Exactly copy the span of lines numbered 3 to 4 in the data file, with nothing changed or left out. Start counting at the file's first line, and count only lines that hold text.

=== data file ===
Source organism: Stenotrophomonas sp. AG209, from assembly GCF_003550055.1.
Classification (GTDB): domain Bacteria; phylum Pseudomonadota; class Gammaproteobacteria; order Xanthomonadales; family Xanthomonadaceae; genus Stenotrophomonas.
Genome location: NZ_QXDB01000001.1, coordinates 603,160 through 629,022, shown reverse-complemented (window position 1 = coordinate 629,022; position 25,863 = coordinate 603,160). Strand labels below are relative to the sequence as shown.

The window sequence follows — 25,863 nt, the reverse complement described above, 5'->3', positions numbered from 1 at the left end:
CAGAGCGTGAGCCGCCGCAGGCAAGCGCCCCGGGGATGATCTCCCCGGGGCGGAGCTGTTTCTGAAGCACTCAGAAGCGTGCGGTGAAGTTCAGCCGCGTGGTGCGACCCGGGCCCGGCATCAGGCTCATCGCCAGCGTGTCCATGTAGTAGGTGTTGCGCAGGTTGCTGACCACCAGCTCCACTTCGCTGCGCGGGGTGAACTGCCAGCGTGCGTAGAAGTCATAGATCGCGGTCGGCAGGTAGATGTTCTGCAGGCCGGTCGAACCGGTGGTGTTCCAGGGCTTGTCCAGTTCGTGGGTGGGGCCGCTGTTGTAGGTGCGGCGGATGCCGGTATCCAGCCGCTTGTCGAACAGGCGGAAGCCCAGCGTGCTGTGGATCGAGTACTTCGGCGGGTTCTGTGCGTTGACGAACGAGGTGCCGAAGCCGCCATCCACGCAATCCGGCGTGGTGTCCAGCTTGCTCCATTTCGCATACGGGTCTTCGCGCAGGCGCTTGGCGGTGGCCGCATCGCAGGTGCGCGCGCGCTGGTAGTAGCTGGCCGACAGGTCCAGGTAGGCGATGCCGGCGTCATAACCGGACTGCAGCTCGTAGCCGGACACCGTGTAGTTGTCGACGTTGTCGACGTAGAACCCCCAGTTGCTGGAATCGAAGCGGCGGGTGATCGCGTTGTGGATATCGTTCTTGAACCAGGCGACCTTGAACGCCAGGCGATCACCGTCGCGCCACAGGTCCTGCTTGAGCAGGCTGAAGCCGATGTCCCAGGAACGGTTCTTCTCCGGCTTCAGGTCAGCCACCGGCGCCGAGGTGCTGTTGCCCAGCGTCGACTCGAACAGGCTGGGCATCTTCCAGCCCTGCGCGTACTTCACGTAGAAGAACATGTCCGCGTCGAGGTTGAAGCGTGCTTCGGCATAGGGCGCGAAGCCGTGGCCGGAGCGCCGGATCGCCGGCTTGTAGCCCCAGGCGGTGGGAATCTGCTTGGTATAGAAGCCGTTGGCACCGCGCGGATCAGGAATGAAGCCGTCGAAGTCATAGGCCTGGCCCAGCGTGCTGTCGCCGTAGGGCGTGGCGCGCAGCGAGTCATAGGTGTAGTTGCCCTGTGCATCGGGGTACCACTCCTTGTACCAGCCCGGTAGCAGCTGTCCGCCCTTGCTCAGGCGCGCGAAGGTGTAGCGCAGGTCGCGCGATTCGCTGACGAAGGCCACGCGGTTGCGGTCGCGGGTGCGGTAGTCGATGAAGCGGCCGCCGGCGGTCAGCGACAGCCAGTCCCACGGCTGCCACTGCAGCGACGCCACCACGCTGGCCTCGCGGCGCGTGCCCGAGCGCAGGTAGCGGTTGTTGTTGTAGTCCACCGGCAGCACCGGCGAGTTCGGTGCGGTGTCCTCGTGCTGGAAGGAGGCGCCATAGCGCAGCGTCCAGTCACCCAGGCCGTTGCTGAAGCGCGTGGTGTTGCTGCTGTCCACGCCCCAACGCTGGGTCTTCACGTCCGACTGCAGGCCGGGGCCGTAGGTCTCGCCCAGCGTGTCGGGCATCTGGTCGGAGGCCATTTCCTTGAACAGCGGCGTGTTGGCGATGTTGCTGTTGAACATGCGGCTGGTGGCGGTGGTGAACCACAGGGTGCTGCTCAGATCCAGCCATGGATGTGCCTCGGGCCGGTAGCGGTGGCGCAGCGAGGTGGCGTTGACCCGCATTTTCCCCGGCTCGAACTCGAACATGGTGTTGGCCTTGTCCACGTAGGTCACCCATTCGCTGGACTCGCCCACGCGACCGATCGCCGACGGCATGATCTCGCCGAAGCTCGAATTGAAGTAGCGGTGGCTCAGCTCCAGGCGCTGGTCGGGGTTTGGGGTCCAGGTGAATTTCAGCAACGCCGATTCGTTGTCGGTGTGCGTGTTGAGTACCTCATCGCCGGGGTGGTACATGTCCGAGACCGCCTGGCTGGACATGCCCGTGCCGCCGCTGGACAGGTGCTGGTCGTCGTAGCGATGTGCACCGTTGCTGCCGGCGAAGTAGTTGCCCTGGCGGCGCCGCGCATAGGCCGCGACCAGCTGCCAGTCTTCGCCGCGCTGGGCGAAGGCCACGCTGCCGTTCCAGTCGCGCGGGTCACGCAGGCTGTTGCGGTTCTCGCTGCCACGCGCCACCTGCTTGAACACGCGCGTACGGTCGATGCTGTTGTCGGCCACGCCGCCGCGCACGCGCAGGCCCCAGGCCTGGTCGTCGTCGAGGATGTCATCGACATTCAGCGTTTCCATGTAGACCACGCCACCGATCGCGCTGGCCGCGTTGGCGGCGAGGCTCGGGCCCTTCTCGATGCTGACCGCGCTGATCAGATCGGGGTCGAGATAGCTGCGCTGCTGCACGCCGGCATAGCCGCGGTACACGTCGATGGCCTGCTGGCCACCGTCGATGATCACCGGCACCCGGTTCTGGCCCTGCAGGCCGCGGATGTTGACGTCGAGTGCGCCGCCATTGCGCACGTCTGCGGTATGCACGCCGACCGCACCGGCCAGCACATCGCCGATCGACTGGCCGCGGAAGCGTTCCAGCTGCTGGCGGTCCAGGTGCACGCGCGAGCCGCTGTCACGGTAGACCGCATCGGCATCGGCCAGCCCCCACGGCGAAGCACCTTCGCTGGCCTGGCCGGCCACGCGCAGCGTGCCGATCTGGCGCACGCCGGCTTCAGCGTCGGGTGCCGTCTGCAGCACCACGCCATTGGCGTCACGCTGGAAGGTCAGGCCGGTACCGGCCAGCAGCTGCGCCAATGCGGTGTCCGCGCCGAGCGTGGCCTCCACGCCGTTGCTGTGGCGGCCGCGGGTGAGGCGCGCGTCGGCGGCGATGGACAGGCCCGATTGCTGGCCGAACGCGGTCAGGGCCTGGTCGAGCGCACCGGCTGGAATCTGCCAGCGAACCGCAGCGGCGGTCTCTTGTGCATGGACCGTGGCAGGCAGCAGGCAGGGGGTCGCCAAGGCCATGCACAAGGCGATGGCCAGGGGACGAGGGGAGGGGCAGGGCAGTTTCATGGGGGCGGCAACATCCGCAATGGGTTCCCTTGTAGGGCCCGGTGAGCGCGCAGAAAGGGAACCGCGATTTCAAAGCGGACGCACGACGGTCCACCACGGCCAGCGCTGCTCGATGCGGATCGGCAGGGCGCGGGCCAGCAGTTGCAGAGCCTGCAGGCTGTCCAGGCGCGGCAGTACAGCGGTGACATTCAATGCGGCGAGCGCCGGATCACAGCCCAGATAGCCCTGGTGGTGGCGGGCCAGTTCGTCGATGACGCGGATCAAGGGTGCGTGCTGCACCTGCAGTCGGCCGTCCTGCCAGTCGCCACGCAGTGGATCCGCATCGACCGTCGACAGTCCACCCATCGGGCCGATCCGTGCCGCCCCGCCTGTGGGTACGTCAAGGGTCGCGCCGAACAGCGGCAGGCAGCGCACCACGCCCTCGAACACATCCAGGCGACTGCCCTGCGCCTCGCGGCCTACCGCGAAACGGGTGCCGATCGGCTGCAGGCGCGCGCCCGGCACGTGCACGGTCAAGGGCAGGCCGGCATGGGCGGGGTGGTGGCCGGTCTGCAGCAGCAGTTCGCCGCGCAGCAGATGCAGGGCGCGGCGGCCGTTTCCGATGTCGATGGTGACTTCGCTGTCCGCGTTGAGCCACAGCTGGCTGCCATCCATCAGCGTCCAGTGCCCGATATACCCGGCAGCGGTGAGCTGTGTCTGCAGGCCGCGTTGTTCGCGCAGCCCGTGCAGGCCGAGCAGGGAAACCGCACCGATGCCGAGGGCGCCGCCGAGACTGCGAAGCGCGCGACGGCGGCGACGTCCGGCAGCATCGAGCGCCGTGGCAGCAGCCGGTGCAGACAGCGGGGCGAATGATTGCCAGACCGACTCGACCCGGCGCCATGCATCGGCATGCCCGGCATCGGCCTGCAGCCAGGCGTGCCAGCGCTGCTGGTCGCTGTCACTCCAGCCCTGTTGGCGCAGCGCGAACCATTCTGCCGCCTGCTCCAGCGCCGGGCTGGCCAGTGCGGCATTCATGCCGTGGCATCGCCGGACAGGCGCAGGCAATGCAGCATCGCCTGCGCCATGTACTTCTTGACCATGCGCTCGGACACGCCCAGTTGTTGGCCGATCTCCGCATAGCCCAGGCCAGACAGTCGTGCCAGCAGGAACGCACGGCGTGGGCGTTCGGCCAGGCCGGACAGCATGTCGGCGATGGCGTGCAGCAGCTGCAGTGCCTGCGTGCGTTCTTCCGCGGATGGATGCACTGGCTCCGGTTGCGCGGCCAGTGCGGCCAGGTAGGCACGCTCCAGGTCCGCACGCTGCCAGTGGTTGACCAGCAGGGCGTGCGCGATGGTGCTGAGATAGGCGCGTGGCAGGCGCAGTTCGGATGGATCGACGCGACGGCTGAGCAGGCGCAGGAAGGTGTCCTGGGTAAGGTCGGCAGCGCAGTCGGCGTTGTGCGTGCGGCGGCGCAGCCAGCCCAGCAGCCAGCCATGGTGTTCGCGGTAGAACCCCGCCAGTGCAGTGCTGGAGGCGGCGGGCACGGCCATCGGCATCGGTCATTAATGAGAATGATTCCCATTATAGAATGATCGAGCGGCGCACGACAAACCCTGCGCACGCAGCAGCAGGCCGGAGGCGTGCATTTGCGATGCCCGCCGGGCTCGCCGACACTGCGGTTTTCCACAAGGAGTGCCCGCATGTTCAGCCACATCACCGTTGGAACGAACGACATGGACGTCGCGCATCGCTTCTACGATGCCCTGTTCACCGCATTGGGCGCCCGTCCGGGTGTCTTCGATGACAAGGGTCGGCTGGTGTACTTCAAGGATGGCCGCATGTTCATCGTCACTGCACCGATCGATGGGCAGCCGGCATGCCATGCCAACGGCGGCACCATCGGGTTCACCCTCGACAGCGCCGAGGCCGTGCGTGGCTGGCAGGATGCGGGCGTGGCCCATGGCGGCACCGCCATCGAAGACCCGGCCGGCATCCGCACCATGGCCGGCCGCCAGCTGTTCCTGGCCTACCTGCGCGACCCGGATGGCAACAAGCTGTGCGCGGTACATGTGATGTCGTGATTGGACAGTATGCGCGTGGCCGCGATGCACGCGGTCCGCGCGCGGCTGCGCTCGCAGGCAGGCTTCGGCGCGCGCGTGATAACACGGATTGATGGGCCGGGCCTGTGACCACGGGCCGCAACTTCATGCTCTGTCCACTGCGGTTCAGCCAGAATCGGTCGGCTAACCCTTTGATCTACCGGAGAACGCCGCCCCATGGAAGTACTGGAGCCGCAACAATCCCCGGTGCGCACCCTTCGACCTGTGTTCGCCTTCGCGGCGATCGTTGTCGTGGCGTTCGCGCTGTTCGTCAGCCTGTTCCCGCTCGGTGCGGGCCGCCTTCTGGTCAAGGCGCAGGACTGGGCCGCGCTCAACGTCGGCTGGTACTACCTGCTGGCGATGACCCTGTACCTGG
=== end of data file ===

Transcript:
Genome location: NZ_QXDB01000001.1, coordinates 603,160 through 629,022, shown reverse-complemented (window position 1 = coordinate 629,022; position 25,863 = coordinate 603,160). Strand labels below are relative to the sequence as shown.

The window sequence follows — 25,863 nt, the reverse complement described above, 5'->3', positions numbered from 1 at the left end: